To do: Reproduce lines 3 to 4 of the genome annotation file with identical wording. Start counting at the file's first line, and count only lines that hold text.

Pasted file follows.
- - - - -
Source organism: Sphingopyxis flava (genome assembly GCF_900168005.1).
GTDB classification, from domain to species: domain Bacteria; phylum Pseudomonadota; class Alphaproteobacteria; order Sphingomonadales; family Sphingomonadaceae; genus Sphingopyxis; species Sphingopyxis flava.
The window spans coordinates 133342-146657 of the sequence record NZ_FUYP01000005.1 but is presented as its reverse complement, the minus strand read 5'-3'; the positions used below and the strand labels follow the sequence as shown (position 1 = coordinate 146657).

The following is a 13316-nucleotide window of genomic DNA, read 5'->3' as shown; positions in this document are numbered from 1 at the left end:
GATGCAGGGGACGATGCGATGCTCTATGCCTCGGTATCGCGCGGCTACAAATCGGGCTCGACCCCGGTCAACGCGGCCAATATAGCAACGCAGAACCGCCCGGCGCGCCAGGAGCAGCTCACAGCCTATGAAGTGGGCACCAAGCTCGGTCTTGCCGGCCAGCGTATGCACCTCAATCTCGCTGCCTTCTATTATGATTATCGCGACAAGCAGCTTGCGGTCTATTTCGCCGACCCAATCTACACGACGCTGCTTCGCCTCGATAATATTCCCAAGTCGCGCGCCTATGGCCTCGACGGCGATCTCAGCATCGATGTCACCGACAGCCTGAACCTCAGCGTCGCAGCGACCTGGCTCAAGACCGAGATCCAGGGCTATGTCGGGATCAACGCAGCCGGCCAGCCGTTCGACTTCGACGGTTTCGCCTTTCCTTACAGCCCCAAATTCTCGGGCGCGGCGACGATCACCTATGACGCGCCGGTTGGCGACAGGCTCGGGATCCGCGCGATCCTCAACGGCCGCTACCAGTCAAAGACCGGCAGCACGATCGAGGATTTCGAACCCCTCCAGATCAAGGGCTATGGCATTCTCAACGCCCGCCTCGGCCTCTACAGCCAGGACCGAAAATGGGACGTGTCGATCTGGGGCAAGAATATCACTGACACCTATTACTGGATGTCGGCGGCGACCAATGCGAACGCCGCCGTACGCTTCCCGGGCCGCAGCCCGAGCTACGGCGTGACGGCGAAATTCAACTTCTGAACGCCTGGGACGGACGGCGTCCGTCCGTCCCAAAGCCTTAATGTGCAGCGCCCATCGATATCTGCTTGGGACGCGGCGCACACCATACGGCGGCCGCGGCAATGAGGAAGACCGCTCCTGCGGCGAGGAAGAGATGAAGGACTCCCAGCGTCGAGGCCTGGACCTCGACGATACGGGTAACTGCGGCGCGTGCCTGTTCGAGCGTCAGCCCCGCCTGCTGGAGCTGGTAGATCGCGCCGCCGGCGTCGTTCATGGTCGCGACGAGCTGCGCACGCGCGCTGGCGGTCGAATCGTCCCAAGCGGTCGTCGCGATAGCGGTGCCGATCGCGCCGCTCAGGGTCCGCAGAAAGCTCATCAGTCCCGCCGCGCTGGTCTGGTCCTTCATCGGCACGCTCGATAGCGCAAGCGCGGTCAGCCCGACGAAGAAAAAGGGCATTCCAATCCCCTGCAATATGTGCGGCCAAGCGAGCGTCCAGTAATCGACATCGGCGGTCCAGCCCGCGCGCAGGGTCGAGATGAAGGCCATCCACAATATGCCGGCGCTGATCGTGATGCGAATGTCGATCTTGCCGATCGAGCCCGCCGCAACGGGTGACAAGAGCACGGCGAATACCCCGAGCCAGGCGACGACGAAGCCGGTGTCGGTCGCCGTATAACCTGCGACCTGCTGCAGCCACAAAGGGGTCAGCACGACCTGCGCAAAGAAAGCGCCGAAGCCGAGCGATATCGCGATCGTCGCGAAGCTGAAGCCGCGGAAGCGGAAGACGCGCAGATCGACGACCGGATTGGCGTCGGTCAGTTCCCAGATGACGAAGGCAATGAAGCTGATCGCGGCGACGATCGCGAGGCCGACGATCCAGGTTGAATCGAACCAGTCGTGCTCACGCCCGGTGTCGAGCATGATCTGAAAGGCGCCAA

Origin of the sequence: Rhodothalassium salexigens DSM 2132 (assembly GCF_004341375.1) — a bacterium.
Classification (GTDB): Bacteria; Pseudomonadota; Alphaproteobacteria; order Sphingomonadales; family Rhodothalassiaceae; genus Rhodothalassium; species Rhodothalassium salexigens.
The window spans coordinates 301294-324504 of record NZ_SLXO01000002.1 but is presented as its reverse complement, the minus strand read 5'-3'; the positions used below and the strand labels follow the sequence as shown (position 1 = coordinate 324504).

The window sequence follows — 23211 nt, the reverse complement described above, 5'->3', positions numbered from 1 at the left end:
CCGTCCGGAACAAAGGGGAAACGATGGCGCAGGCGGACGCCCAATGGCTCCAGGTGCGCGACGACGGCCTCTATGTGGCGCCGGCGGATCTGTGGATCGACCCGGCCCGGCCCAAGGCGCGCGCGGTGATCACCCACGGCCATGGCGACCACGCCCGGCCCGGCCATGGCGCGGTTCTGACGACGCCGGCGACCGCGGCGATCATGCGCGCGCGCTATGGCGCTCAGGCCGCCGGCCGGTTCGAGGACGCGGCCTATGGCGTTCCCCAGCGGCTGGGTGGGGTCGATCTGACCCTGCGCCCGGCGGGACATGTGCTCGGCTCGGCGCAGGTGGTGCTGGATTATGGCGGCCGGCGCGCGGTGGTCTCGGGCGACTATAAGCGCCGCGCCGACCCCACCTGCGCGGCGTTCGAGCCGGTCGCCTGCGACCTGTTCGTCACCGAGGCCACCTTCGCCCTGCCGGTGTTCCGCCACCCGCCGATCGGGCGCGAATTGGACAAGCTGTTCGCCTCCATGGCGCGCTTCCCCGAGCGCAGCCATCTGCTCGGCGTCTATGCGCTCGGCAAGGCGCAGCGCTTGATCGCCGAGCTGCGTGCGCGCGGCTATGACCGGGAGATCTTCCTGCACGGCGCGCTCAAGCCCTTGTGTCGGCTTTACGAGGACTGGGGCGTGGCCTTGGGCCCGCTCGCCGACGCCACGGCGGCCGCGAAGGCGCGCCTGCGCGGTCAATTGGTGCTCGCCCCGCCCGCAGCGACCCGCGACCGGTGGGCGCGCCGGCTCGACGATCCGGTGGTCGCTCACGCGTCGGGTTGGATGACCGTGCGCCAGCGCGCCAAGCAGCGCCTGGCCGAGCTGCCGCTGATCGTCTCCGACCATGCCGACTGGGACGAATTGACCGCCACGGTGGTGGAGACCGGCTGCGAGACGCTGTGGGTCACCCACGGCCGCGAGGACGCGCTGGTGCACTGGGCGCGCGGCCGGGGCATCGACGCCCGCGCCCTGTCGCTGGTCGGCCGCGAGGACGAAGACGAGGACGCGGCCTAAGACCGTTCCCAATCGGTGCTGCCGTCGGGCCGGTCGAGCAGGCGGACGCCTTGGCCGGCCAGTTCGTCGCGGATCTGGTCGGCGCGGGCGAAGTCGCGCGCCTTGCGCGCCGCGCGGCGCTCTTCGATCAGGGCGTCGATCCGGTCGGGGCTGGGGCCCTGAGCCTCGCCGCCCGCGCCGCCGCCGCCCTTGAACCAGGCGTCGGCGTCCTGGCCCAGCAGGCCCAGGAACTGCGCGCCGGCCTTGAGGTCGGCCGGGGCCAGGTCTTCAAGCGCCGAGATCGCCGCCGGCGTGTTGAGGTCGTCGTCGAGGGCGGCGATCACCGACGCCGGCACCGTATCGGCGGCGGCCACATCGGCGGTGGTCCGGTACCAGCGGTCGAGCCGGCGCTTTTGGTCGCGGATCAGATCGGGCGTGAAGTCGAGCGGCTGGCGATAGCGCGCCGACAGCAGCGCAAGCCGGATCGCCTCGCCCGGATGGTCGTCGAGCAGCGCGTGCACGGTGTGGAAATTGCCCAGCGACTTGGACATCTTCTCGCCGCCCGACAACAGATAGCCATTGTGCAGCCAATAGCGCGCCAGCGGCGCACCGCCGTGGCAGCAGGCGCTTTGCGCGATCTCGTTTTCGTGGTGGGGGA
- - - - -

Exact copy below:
The window spans coordinates 133342-146657 of the sequence record NZ_FUYP01000005.1 but is presented as its reverse complement, the minus strand read 5'-3'; the positions used below and the strand labels follow the sequence as shown (position 1 = coordinate 146657).

The following is a 13316-nucleotide window of genomic DNA, read 5'->3' as shown; positions in this document are numbered from 1 at the left end: